This hearing required the help of someone else to create the dialogue. And while this other person could have been male or female, God chose a female because women in that day were well acquainted with exclusion, especially to basic physical rights, such as education. This woman did not despise Jesus because of his nationality. She did not exalt herself against Jesus or his Jewishness. She respectfully calls him, “Son of David.” Jesus’ statement to her was an alteration to his earlier instruction to his disciples in Matt. 10:5-6 to not go into any cities of the Gentiles or Samaritans; this instruction was intended only for the initial phase of the introduction of Christianity into the world. Later, in the Great Commission, Jesus commands his disciples to go into the world and make disciples of all nations. Yet Jesus does not tell the woman that the Messiah was for the Jews first, but for the Jews only. In Matt. 10:6 Jesus does not specify to his disciples to go to the lost sheep of Israel only or first, yet the disciples had come to assume that he meant only. The disciples’ exclusionary attitude lies in their tendency to forget Jesus’ deity and obsess themselves with his Jewish lineage from David. The disciples were baffled at Jesus’ death; they were not anticipating his resurrection because their focus was on the Jewishness of Jesus to restore a physical kingdom to Israel. But the woman’s address to Jesus as “Lord, Son of David,” reflects that she was holding in balance both his deity and his physical human traits.
Considering Christ’s deity, she reasoned in her time that even a purely human physical master allows dogs to eat the crumbs that fall from his table. How much more, then, will a divine Messiah share the bread he first gave to the Jews? All analogies are imperfect and she is not acknowledging that just as dogs are lower than humans, so Canaanites are less than Jews. Despite probably possessing no formal education, this woman’s observation and understanding of Jesus’ teaching, and her knowledge of the Old Testament, led her to respond to Jesus with a Jewish type of argument, known as the “light-heavy” (or Kal VeChomer in Jewish terms), that Jesus himself used on other occasions. The light-heavy argument establishes that what is true in a lesser case is even more true in a greater case. Jesus said if human fathers know how to give good gifts to their children, then how much more the heavenly Father is able to give good gifts his children. In the same way, the Canaanite Woman makes a lesser to greater argument by establishing that a certain truth for animals is even greater for humans—if even dogs share in crumbs from their master’s table, how much more shall she as a human share in the bread of her Master, Jesus. She observed that in some arenas in the physical realm a phenomena of overflow exists to some degree, so how much more true in the spiritual realm!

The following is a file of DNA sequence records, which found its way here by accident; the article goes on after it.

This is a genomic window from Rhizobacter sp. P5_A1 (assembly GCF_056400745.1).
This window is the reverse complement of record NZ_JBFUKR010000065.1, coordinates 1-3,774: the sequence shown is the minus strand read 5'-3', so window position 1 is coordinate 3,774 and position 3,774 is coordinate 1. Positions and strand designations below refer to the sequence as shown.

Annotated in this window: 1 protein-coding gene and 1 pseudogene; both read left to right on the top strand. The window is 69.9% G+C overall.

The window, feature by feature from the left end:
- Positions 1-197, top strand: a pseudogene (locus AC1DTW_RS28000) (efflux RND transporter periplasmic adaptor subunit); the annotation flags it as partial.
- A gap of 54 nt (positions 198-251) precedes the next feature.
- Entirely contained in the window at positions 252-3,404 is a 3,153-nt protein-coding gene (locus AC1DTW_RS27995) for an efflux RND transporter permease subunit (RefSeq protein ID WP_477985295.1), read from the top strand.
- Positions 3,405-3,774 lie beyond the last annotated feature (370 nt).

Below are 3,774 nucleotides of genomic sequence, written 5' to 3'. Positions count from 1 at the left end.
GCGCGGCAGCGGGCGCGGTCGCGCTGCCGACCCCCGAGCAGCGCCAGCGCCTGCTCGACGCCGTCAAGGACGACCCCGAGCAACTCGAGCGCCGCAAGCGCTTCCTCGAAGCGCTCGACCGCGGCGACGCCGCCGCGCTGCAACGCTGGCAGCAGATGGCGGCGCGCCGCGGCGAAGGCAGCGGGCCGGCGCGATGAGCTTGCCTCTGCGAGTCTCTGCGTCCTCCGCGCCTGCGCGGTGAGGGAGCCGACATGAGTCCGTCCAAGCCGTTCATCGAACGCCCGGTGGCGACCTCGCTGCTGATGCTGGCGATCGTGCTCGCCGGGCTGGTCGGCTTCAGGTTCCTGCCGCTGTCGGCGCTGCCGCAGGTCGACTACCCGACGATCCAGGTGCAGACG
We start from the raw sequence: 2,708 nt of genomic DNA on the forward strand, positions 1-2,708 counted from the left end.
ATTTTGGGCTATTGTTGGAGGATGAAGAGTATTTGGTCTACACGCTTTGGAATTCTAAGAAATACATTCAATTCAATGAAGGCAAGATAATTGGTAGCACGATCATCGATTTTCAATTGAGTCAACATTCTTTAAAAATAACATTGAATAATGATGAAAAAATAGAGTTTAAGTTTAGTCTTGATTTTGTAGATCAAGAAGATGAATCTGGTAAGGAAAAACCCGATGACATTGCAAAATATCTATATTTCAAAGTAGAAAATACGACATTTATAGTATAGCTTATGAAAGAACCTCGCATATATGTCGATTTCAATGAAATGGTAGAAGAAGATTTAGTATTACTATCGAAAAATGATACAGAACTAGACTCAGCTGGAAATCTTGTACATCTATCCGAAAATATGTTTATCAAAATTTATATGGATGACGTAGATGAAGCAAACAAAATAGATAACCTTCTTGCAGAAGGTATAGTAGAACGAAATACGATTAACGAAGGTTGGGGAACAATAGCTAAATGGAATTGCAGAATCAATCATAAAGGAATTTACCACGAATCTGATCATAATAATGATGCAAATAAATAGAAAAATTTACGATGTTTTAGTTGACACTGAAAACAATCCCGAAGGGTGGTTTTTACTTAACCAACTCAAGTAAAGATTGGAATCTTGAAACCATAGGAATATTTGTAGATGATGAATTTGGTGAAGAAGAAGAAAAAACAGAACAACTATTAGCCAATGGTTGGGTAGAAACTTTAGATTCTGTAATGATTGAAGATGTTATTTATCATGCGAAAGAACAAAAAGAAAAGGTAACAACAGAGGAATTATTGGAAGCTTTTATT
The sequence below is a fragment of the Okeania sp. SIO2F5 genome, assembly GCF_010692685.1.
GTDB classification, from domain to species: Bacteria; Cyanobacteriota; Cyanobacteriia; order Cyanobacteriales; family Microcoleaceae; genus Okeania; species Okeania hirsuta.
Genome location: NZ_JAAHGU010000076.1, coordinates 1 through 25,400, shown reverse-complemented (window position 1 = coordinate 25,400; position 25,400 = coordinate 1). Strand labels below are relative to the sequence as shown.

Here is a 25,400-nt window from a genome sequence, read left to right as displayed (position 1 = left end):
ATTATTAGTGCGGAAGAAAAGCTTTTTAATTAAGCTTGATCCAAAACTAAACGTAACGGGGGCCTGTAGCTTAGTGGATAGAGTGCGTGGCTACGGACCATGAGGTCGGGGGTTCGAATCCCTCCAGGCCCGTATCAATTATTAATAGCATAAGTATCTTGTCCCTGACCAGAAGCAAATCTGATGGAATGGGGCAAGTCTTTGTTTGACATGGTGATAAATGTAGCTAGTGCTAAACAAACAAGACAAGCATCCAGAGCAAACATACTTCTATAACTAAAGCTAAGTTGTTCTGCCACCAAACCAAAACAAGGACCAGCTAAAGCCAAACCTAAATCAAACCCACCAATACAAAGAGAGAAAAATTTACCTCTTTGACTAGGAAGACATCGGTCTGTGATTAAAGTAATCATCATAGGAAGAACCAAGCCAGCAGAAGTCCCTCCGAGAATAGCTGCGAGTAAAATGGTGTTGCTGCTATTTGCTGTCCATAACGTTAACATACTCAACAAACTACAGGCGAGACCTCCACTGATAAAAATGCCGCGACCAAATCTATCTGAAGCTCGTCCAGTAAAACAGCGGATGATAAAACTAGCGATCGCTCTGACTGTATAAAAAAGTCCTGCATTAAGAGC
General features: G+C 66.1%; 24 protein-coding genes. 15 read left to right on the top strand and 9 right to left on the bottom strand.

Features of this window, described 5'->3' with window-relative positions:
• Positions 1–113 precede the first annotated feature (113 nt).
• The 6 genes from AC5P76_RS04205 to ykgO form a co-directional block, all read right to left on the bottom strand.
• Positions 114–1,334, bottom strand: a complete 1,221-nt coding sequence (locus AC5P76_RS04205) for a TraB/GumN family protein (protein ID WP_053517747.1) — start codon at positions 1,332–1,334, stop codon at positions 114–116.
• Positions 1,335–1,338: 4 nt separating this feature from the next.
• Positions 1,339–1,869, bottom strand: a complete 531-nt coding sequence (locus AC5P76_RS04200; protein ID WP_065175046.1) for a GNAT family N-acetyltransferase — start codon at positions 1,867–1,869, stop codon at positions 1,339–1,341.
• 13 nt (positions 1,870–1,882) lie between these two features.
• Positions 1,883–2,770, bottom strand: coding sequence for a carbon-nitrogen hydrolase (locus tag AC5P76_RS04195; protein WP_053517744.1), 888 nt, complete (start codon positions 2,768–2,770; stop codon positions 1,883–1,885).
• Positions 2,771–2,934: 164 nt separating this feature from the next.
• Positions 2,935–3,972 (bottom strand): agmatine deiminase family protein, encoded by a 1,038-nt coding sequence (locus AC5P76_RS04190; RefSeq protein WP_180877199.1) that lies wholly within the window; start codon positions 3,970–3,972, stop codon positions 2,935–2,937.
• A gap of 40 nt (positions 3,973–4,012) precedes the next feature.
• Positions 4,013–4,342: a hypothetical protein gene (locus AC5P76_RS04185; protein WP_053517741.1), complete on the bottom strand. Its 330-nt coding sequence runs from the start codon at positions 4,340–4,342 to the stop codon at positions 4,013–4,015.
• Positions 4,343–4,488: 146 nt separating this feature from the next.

She recognized that because the kingdom of God has an overflowing structure, recipients who first receive its blessing cannot claim any right to halt its flow from continuing on to those around them—only the master can decide that. The fact that Jews were born into the kingdom of God before Gentiles means nothing; such ‘birth order’ carries with it no special rights over the Gentiles. God has made the two one (Eph 2:15). Part of the equality of Gal. 3:28 that there is neither Jew nor Gentile, male nor female comes from the fact that while in the physical realm, people with a patriarchy mindset have made a big deal of various forms of hierarchy, in the spiritual kingdom of God there is no birth order of any kind that creates levels or tiers, but only overflow.
The dogs in the woman’s example were on par with the children in terms of their privilege to share in the same food. Only the master was over both of them. Jesus does not debate the woman’s understanding of the structure of his kingdom. On the contrary, he affirms her faith for she proclaims her right as a Gentile to share in the blessings of her daughter’s healing from her Master on the basis of the joint or paired Jew-Gentile structure in his kingdom before it had yet come into existence! Her teaching agrees with Jesus’ later words, “But you are not to be called ‘Rabbi,’ for you have only one Master and you are all brothers.” Jesus himself is the only head, with no humans ruling over other humans for they are all equal, being related by the same means of kinship. May we as Christians adopt Christ’s structure for church and the home that Jesus allowed this woman to teach to his disciples.
1. David Baron. The Visions and Prophecies of Zechariah (Grand Rapids, MI: Kregel, 1972), 532.
2. Charles Feinberg. Zechariah: Israel’s Comfort and Glory (New York: American Board of Missions To the Jews, Inc., 1952), 148.